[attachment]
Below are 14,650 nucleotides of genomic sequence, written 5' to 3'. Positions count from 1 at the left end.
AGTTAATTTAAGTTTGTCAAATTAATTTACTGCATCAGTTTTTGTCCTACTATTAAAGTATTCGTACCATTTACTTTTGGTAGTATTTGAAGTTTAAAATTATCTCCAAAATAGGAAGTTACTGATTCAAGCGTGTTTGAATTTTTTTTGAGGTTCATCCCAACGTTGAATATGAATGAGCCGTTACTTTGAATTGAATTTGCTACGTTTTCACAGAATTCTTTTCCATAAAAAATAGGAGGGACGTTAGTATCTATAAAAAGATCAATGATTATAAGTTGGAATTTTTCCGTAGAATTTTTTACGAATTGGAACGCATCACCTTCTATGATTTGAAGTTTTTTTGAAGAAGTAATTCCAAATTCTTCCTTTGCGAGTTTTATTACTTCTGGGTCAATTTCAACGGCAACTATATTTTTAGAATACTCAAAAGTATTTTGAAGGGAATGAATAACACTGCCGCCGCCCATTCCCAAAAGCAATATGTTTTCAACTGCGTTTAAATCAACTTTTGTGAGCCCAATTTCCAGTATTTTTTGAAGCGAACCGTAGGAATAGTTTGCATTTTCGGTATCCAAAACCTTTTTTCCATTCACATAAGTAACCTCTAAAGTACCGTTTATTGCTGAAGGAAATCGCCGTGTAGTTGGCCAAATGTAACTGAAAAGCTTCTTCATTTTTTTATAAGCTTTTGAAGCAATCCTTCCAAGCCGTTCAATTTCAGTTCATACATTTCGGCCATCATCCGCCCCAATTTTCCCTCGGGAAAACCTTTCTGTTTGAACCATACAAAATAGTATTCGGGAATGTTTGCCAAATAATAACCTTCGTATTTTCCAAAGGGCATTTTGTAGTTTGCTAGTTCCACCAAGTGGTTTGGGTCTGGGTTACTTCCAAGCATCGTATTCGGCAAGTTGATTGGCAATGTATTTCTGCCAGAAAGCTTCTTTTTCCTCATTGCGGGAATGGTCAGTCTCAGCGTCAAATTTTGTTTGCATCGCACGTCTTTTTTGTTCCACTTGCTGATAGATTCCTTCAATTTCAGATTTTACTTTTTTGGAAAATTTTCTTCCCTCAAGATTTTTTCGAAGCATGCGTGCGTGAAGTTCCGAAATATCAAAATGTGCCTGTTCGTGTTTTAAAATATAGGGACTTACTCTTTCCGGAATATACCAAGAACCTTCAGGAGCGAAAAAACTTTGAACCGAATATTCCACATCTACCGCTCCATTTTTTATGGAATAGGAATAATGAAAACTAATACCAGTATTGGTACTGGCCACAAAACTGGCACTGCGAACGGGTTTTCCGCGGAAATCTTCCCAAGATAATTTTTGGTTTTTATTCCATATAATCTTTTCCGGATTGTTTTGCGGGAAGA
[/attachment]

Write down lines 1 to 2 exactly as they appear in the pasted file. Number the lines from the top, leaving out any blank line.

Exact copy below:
Below are 14,650 nucleotides of genomic sequence, written 5' to 3'. Positions count from 1 at the left end.
AGTTAATTTAAGTTTGTCAAATTAATTTACTGCATCAGTTTTTGTCCTACTATTAAAGTATTCGTACCATTTACTTTTGGTAGTATTTGAAGTTTAAAATTATCTCCAAAATAGGAAGTTACTGATTCAAGCGTGTTTGAATTTTTTTTGAGGTTCATCCCAACGTTGAATATGAATGAGCCGTTACTTTGAATTGAATTTGCTACGTTTTCACAGAATTCTTTTCCATAAAAAATAGGAGGGACGTTAGTATCTATAAAAAGATCAATGATTATAAGTTGGAATTTTTCCGTAGAATTTTTTACGAATTGGAACGCATCACCTTCTATGATTTGAAGTTTTTTTGAAGAAGTAATTCCAAATTCTTCCTTTGCGAGTTTTATTACTTCTGGGTCAATTTCAACGGCAACTATATTTTTAGAATACTCAAAAGTATTTTGAAGGGAATGAATAACACTGCCGCCGCCCATTCCCAAAAGCAATATGTTTTCAACTGCGTTTAAATCAACTTTTGTGAGCCCAATTTCCAGTATTTTTTGAAGCGAACCGTAGGAATAGTTTGCATTTTCGGTATCCAAAACCTTTTTTCCATTCACATAAGTAACCTCTAAAGTACCGTTTATTGCTGAAGGAAATCGCCGTGTAGTTGGCCAAATGTAACTGAAAAGCTTCTTCATTTTTTTATAAGCTTTTGAAGCAATCCTTCCAAGCCGTTCAATTTCAGTTCATACATTTCGGCCATCATCCGCCCCAATTTTCCCTCGGGAAAACCTTTCTGTTTGAACCATACAAAATAGTATTCGGGAATGTTTGCCAAATAATAACCTTCGTATTTTCCAAAGGGCATTTTGTAGTTTGCTAGTTCCACCAAGTGGTTTGGGTCTGGGTTACTTCCAAGCATCGTATTCGGCAAGTTGATTGGCAATGTATTTCTGCCAGAAAGCTTCTTTTTCCTCATTGCGGGAATGGTCAGTCTCAGCGTCAAATTTTGTTTGCATCGCACGTCTTTTTTGTTCCACTTGCTGATAGATTCCTTCAATTTCAGATTTTACTTTTTTGGAAAATTTTCTTCCCTCAAGATTTTTTCGAAGCATGCGTGCGTGAAGTTCCGAAATATCAAAATGTGCCTGTTCGTGTTTTAAAATATAGGGACTTACTCTTTCCGGAATATACCAAGAACCTTCAGGAGCGAAAAAACTTTGAACCGAATATTCCACATCTACCGCTCCATTTTTTATGGAATAGGAATAATGAAAACTAATACCAGTATTGGTACTGGCCACAAAACTGGCACTGCGAACGGGTTTTCCGCGGAAATCTTCCCAAGATAATTTTTGGTTTTTATTCCATATAATCTTTTCCGGATTGTTTTGCGGGAAGA